I saw this blog post title today and thought, gee, that sounds like a decent, worthwhile read: “You Are The Average Of The 5 People You Hang Out With Most.” Since I am looking for new friends, and ways to be a better friend, it seemed a safe bet to give it a whirl. The guy refers to himself as a “success-oriented entrepreneur” and goes on to describe his hefty country-club membership dues (I used to work at one of the finest old-money country clubs in the region. I know the type well).

Why does “success” always have to mean “financial success?” (I have indeed read Rich Dad, Poor Dad– twice, thinking I had missed something important- but all I came away with was the self-knowledge that having to worry and think about that much money- and its possible loss should one become lax for even a moment-would drive me batshit insane.) And does financial success guarantee happiness? No. Research shows that a medium income ($50k a year or so- enough to not have to scrape by, counting every penny, and foregoing toilet paper) is the happiness point at which no more money makes a person any happier.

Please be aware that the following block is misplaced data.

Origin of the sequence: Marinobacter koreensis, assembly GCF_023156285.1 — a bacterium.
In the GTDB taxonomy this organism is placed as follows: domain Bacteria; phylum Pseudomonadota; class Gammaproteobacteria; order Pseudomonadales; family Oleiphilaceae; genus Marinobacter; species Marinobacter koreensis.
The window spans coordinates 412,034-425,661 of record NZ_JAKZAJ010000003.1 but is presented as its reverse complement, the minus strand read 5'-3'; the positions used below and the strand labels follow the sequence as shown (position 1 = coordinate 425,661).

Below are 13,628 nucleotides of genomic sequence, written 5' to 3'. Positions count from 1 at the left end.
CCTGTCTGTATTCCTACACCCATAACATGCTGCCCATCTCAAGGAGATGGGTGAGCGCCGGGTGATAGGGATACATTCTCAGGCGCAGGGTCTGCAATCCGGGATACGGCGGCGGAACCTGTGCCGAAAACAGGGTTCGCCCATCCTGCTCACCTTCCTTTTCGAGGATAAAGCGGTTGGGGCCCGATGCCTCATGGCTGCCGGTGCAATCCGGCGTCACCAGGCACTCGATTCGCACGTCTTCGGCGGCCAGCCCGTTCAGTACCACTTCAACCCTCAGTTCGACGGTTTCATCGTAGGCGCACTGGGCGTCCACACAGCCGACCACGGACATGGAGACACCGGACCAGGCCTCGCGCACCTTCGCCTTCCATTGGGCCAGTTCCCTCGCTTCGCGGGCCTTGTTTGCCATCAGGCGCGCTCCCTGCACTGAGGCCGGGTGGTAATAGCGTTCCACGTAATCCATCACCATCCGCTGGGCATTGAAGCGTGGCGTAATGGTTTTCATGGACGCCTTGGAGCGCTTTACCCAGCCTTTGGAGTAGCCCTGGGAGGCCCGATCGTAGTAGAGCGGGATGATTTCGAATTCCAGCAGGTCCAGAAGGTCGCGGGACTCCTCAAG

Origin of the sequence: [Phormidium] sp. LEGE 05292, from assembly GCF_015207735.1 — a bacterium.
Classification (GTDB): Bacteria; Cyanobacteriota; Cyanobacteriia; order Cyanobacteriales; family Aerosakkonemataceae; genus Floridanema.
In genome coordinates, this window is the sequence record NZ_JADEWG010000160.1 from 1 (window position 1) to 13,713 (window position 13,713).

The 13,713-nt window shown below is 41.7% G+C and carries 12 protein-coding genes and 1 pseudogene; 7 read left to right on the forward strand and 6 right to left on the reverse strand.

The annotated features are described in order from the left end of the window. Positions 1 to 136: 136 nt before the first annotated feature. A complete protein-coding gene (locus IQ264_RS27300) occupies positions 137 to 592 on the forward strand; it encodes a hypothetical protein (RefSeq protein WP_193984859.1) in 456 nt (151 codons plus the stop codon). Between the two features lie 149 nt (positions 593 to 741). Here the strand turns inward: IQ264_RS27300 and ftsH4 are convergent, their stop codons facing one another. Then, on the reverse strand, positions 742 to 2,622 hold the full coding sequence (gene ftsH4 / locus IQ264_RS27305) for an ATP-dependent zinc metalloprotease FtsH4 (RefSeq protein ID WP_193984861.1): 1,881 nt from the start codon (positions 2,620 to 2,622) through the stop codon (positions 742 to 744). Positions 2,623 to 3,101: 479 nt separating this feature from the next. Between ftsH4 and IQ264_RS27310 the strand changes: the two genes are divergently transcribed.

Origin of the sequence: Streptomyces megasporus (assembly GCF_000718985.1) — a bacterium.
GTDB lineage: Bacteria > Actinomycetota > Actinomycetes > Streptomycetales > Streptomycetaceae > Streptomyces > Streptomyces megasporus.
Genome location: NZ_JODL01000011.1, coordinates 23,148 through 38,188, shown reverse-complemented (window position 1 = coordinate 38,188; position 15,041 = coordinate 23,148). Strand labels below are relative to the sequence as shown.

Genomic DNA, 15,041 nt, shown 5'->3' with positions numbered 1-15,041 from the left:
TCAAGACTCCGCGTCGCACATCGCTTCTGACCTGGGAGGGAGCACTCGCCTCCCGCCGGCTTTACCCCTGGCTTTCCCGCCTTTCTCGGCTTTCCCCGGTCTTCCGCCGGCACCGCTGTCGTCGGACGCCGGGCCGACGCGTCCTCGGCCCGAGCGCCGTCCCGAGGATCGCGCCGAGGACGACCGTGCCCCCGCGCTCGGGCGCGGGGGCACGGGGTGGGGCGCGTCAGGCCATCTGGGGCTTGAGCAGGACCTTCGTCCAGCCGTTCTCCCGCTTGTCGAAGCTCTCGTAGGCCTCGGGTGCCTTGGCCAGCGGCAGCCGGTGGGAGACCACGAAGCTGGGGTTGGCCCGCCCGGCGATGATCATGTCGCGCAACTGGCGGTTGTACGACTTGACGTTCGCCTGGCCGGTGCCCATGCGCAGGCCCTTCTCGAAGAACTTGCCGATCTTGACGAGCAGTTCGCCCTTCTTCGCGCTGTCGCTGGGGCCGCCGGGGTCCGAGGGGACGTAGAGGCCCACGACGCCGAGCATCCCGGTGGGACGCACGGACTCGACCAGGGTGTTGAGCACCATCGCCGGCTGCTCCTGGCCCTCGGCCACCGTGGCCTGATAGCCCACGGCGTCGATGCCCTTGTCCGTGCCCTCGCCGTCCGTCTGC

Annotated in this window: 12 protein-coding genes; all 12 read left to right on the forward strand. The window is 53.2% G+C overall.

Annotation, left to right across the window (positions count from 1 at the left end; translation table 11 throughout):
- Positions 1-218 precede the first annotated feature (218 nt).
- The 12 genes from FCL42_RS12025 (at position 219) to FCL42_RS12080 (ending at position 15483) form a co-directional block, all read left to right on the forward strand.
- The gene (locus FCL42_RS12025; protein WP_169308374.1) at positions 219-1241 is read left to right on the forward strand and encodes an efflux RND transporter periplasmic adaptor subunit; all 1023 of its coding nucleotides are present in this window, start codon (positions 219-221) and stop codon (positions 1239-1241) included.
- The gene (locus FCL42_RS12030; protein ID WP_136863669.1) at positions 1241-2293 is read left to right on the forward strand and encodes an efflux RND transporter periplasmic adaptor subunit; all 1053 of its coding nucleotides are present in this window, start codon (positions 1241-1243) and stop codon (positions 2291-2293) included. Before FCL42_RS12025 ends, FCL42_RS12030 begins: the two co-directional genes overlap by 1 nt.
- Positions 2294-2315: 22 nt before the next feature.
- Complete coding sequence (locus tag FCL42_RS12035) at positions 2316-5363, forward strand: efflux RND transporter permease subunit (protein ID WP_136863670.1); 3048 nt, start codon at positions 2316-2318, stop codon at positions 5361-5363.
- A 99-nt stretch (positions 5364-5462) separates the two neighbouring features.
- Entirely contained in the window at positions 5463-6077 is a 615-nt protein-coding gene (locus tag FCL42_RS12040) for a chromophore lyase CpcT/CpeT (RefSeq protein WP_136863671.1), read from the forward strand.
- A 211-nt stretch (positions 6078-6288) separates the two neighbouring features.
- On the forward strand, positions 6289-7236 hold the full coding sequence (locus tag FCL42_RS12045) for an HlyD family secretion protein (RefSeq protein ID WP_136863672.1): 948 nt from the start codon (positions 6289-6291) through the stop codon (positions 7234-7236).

I don’t reject people who “drag me down,” either. I may spend less time with them than I would with a positive person, but I do not deny them. That is the precise attitude that led to white flight and the ensuing destruction of our American cities, that leads to the marginalization of persons with mental illness or physical disabilities. I have spent much time listening to people pour their hearts out- lending a listening ear, a kind heart. Did it drag me down? It made me a kinder person. It prevented suicide. It showed the love of Christ, in the truest sense possible- even coming, as it did, from an imperfect being.

Now I prefer to think of this concept in its inverse, as I am seeking (as I said) to expand my friendship circle, many good friends having moved away. I am trying to be the person with whom I would like to spend time- fun time, work time; I am trying to attract positive individuals by being positive. By offering something. By making my “self” something worthwhile that is of value. This puts the responsibility right where it belongs: on me.